Stroman

Platinum Member
if I may be frank ...

if you do end up "teaching" someone I would't take any money for it

I don't believe anyone should pay to be taught by someone who should be in the beginning stages of learning themselves

why not spend time studying the craft yourself so that you actually have something to offer down the road ?

showing someone how to play a drum beat is not teaching ... it is showing them to play a drum beat

teaching is sharing years of experience & knowledge and helping someone understand what they need to improve in specific areas ... helping them get the best out of their abilities ... and helping them to eventually become self sufficient .
sometimes it also means being a mentor and unlicensed therapist.

not sure you are ready for that just yet by what you describe

but I have no doubt that you could show someone how to play a few drum beats out of the kindness of your heart ... go for it
+100 X 1000. ....................
 

BacteriumFendYoke

Platinum Member
if I may be frank ...

if you do end up "teaching" someone I would't take any money for it

I don't believe anyone should pay to be taught by someone who should be in the beginning stages of learning themselves

why not spend time studying the craft yourself so that you actually have something to offer down the road ?

showing someone how to play a drum beat is not teaching ... it is showing them to play a drum beat

teaching is sharing years of experience & knowledge and helping someone understand what they need to improve in specific areas ...having an answer for every question .... helping them get the best out of their abilities ... and helping them to eventually become self sufficient .
sometimes it also means being a mentor and unlicensed therapist.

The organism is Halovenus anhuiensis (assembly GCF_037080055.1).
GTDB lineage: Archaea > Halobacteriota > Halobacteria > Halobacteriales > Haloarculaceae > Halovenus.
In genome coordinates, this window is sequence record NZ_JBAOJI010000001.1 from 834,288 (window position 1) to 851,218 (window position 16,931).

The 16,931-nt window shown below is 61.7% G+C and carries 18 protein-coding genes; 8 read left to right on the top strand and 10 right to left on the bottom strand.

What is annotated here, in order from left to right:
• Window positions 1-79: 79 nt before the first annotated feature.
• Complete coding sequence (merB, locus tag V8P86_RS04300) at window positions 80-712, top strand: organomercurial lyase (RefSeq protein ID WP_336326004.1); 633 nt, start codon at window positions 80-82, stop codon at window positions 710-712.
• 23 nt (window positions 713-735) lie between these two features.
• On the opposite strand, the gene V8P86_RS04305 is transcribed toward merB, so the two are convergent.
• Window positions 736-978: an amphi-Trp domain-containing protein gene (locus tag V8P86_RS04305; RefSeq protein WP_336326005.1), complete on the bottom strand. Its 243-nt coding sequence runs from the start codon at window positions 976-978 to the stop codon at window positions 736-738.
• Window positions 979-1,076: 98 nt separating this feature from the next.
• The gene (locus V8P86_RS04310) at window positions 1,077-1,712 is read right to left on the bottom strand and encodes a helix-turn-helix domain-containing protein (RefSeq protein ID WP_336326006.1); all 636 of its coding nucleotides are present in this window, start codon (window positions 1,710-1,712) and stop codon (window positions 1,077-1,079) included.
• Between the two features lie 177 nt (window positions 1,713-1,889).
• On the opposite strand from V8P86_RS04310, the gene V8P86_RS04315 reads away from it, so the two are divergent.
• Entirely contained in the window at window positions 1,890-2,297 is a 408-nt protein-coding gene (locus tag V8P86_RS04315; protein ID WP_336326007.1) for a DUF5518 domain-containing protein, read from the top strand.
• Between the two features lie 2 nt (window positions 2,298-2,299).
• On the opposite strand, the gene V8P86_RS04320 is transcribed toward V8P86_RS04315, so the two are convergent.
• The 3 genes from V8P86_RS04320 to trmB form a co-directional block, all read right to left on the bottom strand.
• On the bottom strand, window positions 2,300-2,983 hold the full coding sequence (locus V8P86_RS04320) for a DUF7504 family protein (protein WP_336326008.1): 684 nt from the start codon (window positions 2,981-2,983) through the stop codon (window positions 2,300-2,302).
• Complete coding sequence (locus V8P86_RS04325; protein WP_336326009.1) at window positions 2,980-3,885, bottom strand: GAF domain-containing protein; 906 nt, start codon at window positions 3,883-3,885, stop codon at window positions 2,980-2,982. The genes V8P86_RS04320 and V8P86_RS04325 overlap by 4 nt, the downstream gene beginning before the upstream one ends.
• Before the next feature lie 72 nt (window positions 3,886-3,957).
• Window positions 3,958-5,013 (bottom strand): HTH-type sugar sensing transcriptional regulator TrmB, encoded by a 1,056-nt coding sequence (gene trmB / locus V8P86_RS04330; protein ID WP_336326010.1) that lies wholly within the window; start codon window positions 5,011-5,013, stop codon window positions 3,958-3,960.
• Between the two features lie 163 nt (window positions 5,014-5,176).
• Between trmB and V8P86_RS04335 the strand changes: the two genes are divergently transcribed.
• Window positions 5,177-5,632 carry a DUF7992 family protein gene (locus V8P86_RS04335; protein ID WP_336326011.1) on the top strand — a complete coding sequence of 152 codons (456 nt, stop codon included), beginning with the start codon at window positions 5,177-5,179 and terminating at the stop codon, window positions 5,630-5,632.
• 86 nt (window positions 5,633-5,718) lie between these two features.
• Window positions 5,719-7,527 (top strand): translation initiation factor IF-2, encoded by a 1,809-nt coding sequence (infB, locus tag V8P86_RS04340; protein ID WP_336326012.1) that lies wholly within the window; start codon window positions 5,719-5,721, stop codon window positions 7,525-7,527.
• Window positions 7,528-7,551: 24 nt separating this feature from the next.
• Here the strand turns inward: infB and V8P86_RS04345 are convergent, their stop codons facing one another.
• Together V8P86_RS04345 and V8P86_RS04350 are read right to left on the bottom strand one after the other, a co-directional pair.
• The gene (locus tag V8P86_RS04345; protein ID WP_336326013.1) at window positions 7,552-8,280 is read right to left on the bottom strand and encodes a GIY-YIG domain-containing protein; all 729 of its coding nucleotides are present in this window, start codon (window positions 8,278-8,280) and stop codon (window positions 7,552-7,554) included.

not sure you are ready for that just yet by what you describe

but I have no doubt that you could show someone how to play a few drum beats out of the kindness of your heart and that will be great experience for when you are ready to share your craft with others ... ... go for it
This is precisely it, apart from one small thing.

Teaching is also having the humility to sometimes turn around and say 'I don't know, I will look into that'.

Showing someone a few things on the kit is fine - but it's not 'teaching' the drums.
 

tcspears

Gold Member
I don't mean this in a mean way, but it sounds like you are probably a beginner yourself. If you can only lst about 4 songs that you are able to play smoothly, and you can't really read music, it would be tough to teach someone, as most students would probably be at the same level you are.

I'd focus a little bit more on learning at this time. Learning to read/write music is critical is you want to be a working drummer, and music theory is going to be very important if you want to play any styles that aren't rock/pop.

Again, I'm not trying to be mean, but it sounds like you should be focusing on learning the drums right now, not teaching them to others.
 

Brian

Gold Member
I say go for it. Look at some of these online drum "teachers" out there doing videos and etc...no need to mention names...if they are teachers, anyone can be.